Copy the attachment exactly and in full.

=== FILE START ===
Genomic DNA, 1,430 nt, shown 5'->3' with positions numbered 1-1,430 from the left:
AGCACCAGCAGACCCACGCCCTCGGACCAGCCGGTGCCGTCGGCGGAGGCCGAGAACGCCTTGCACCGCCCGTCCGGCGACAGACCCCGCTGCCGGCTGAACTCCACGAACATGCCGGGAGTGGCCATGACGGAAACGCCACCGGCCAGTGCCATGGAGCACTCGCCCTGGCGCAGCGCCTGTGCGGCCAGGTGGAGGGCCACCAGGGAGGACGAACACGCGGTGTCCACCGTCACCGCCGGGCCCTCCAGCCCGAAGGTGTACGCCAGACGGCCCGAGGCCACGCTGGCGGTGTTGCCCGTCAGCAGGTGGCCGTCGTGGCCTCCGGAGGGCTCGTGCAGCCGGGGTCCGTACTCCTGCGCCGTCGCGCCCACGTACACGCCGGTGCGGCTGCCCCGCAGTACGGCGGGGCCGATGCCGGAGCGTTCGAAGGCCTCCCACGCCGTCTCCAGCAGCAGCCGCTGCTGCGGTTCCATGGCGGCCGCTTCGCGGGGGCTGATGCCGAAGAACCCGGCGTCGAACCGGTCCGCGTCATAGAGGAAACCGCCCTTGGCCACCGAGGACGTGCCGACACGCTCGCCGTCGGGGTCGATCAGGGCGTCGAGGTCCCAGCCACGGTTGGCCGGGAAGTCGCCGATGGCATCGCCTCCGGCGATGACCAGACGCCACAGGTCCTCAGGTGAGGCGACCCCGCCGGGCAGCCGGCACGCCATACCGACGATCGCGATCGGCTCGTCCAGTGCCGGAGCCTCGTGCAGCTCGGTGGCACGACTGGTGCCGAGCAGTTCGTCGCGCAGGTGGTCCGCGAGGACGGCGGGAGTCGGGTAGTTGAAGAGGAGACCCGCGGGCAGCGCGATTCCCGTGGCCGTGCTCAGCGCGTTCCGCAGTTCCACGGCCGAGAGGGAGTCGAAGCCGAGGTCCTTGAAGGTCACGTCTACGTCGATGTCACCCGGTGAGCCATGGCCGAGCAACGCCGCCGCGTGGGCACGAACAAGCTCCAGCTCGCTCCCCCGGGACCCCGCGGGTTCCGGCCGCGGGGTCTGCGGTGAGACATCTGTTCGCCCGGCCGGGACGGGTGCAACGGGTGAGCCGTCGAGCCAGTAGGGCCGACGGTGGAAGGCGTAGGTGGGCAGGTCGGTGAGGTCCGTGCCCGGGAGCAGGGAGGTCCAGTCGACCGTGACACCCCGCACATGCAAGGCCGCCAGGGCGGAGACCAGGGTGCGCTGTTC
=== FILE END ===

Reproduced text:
Genomic DNA, 1,430 nt, shown 5'->3' with positions numbered 1-1,430 from the left:
AGCACCAGCAGACCCACGCCCTCGGACCAGCCGGTGCCGTCGGCGGAGGCCGAGAACGCCTTGCACCGCCCGTCCGGCGACAGACCCCGCTGCCGGCTGAACTCCACGAACATGCCGGGAGTGGCCATGACGGAAACGCCACCGGCCAGTGCCATGGAGCACTCGCCCTGGCGCAGCGCCTGTGCGGCCAGGTGGAGGGCCACCAGGGAGGACGAACACGCGGTGTCCACCGTCACCGCCGGGCCCTCCAGCCCGAAGGTGTACGCCAGACGGCCCGAGGCCACGCTGGCGGTGTTGCCCGTCAGCAGGTGGCCGTCGTGGCCTCCGGAGGGCTCGTGCAGCCGGGGTCCGTACTCCTGCGCCGTCGCGCCCACGTACACGCCGGTGCGGCTGCCCCGCAGTACGGCGGGGCCGATGCCGGAGCGTTCGAAGGCCTCCCACGCCGTCTCCAGCAGCAGCCGCTGCTGCGGTTCCATGGCGGCCGCTTCGCGGGGGCTGATGCCGAAGAACCCGGCGTCGAACCGGTCCGCGTCATAGAGGAAACCGCCCTTGGCCACCGAGGACGTGCCGACACGCTCGCCGTCGGGGTCGATCAGGGCGTCGAGGTCCCAGCCACGGTTGGCCGGGAAGTCGCCGATGGCATCGCCTCCGGCGATGACCAGACGCCACAGGTCCTCAGGTGAGGCGACCCCGCCGGGCAGCCGGCACGCCATACCGACGATCGCGATCGGCTCGTCCAGTGCCGGAGCCTCGTGCAGCTCGGTGGCACGACTGGTGCCGAGCAGTTCGTCGCGCAGGTGGTCCGCGAGGACGGCGGGAGTCGGGTAGTTGAAGAGGAGACCCGCGGGCAGCGCGATTCCCGTGGCCGTGCTCAGCGCGTTCCGCAGTTCCACGGCCGAGAGGGAGTCGAAGCCGAGGTCCTTGAAGGTCACGTCTACGTCGATGTCACCCGGTGAGCCATGGCCGAGCAACGCCGCCGCGTGGGCACGAACAAGCTCCAGCTCGCTCCCCCGGGACCCCGCGGGTTCCGGCCGCGGGGTCTGCGGTGAGACATCTGTTCGCCCGGCCGGGACGGGTGCAACGGGTGAGCCGTCGAGCCAGTAGGGCCGACGGTGGAAGGCGTAGGTGGGCAGGTCGGTGAGGTCCGTGCCCGGGAGCAGGGAGGTCCAGTCGACCGTGACACCCCGCACATGCAAGGCCGCCAGGGCGGAGACCAGGGTGCGCTGTTC